determine whether the arrest of the respondent, on DCE, was
a lawful arrest.
 I begin with this court’s decision in Brown v. Durham
(Regional Municipality) Police Force (1998), 43 O.R. (3d) 223,
 O.J. No. 5274 (C.A.), which addressed the common law
police power to arrest an individual in order to keep the peace.
This power derives from what is commonly referred to as the
Waterfield test that is discussed in Brown.1 In order to exercise
that common law power, Doherty J.A. said, at para. 61:
That approach requires first, that the police be acting in the execution of
their duties and second, that in all the circumstances, the police conduct
constitutes a justifiable interference with individual liberty.
 There is no doubt that in this case the police were acting
in the execution of their duties. They had a duty to keep the
peace and protect the public in an area that had a history of conflict. They had been called on many times to carry out that duty
and they had developed policies and protocols to accomplish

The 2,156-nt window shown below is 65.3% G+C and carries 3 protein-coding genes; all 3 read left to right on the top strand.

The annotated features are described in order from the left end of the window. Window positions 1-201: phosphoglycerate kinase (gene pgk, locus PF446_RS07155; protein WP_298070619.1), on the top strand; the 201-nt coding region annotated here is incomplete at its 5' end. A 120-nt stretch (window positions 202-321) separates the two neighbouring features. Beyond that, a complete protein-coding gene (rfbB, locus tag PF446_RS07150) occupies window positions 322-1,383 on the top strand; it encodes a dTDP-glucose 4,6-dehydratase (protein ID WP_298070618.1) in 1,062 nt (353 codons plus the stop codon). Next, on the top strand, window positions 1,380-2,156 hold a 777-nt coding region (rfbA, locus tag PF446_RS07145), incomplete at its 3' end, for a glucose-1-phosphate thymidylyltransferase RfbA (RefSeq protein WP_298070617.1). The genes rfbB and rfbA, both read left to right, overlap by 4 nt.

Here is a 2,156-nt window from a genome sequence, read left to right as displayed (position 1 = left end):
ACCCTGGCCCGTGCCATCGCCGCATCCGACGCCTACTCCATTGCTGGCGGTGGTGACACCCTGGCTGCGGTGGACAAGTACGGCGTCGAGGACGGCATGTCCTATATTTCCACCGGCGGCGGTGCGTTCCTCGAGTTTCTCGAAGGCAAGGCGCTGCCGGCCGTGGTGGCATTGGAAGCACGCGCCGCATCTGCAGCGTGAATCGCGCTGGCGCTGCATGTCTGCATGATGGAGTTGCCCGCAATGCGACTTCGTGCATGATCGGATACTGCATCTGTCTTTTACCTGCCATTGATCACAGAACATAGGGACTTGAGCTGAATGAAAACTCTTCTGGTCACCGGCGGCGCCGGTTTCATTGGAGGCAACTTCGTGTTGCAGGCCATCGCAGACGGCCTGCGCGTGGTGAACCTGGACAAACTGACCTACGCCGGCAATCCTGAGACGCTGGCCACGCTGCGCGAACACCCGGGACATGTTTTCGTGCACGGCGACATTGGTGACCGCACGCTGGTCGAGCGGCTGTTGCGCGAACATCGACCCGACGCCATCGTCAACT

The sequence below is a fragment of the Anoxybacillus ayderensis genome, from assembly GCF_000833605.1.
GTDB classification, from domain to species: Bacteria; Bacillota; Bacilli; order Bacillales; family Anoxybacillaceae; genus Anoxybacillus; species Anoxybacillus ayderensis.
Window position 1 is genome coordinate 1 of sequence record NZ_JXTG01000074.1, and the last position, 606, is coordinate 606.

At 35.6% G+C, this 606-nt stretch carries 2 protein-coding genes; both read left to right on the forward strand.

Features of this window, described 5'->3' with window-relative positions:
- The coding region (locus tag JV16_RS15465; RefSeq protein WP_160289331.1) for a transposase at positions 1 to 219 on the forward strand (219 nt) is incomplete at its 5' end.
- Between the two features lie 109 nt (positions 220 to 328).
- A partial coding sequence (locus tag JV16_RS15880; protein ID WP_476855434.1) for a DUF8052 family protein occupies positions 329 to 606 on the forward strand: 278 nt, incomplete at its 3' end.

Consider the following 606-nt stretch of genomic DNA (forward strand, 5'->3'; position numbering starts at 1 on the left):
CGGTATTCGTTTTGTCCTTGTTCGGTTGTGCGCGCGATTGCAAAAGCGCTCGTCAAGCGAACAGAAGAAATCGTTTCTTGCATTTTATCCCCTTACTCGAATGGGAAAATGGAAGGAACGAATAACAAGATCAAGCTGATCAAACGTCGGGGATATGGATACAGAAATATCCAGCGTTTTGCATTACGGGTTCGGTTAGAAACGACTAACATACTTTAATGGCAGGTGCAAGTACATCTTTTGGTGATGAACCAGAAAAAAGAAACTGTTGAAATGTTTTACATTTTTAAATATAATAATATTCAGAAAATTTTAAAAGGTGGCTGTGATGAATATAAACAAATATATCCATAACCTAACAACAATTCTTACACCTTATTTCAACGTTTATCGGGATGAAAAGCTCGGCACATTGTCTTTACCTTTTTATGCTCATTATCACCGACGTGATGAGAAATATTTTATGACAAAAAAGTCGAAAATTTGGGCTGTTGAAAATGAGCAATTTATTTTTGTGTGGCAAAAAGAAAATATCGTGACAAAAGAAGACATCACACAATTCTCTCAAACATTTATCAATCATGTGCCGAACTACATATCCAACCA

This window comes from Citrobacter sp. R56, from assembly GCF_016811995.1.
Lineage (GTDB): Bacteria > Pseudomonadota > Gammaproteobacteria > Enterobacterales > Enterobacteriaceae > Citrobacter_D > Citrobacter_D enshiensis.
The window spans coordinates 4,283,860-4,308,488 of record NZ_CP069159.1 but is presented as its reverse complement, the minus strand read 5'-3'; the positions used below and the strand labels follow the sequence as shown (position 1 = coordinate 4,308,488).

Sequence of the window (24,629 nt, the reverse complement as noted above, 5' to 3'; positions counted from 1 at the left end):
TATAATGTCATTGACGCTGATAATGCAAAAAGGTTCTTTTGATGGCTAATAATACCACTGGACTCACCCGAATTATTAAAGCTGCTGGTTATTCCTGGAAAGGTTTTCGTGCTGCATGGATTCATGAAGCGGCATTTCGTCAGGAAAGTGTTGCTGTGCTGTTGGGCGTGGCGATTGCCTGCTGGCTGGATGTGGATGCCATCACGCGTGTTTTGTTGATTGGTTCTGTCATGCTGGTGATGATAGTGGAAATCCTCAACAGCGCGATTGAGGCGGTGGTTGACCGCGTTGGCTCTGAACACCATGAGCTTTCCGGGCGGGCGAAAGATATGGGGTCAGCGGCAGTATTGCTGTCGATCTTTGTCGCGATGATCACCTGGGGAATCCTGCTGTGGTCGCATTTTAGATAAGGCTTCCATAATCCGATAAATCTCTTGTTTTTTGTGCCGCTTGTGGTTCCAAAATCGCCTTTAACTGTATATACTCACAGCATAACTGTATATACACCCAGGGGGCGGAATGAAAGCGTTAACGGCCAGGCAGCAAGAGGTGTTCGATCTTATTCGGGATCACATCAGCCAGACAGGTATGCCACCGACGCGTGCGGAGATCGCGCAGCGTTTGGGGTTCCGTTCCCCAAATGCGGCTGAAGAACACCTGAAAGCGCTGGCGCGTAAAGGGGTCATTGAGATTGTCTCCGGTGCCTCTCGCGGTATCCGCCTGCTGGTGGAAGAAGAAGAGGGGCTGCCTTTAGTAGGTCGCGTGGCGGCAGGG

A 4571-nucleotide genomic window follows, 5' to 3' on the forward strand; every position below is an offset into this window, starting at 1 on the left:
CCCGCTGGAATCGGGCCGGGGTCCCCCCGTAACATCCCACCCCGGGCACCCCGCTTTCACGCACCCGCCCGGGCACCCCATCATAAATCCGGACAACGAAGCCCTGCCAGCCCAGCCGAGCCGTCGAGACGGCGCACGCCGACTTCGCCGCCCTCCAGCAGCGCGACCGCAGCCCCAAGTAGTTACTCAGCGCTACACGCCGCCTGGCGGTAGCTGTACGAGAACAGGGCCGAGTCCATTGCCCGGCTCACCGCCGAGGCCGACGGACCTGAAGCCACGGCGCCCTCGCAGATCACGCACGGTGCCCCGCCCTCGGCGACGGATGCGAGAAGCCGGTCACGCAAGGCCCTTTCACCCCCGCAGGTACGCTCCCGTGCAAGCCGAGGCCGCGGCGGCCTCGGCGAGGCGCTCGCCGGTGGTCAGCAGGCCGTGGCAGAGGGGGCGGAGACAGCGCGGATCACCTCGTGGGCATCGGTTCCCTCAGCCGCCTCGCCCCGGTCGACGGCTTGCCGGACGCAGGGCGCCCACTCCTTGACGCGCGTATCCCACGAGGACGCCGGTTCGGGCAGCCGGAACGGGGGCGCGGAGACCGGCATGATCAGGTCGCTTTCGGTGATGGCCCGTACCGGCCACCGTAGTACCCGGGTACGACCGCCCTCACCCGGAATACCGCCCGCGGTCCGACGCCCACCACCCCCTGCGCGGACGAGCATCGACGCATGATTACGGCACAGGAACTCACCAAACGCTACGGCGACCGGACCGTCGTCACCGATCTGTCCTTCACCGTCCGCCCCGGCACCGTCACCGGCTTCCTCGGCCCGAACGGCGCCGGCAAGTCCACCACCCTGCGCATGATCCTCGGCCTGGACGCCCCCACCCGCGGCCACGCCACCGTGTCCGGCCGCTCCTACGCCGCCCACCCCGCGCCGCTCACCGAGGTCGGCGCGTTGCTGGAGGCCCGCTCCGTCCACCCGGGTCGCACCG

their task. No issue is taken with the efficacy of those policies
 The central issue is whether the arrest of the respondent
was a justifiable interference with his individual liberty. Every
person has constitutionally protected rights including “freedom
of thought, belief, opinion and expression”: s. 2(b) of the Charter.
However, the public as a whole has a right to peace and security.
Where there is the potential for a conflict between the two, there
is never an easy answer as to which should triumph. As Doherty
J.A. noted in Brown, at para. 62:
The infinite variety of situations in which the police and individuals interact
and the need to carefully balance important but competing interests in each
of those situations make it difficult, if not impossible, to provide pre-
formulated bright-line rules which appropriately maintain the balance
between police powers and individual liberties.
 The police have a duty to keep the peace. They also have
a duty to protect individuals from harm. “To serve and protect”
is not just a convenient slogan. It reflects the central role of the
police. As Rouleau J.A. said in Figueiras v. Toronto (City) Police
Services Board (2015), 124 O.R. (3d) 641,  O.J. No. 1515,
2015 ONCA 208, 320 C.C.C. (3d) 437, at para. 88: “[k]eeping the
peace and preventing property damage or personal injury are
clearly important duties”.
1 R. v. Waterfield,  3 All E.R. 659,  1 Q.B. 164 (C.A.).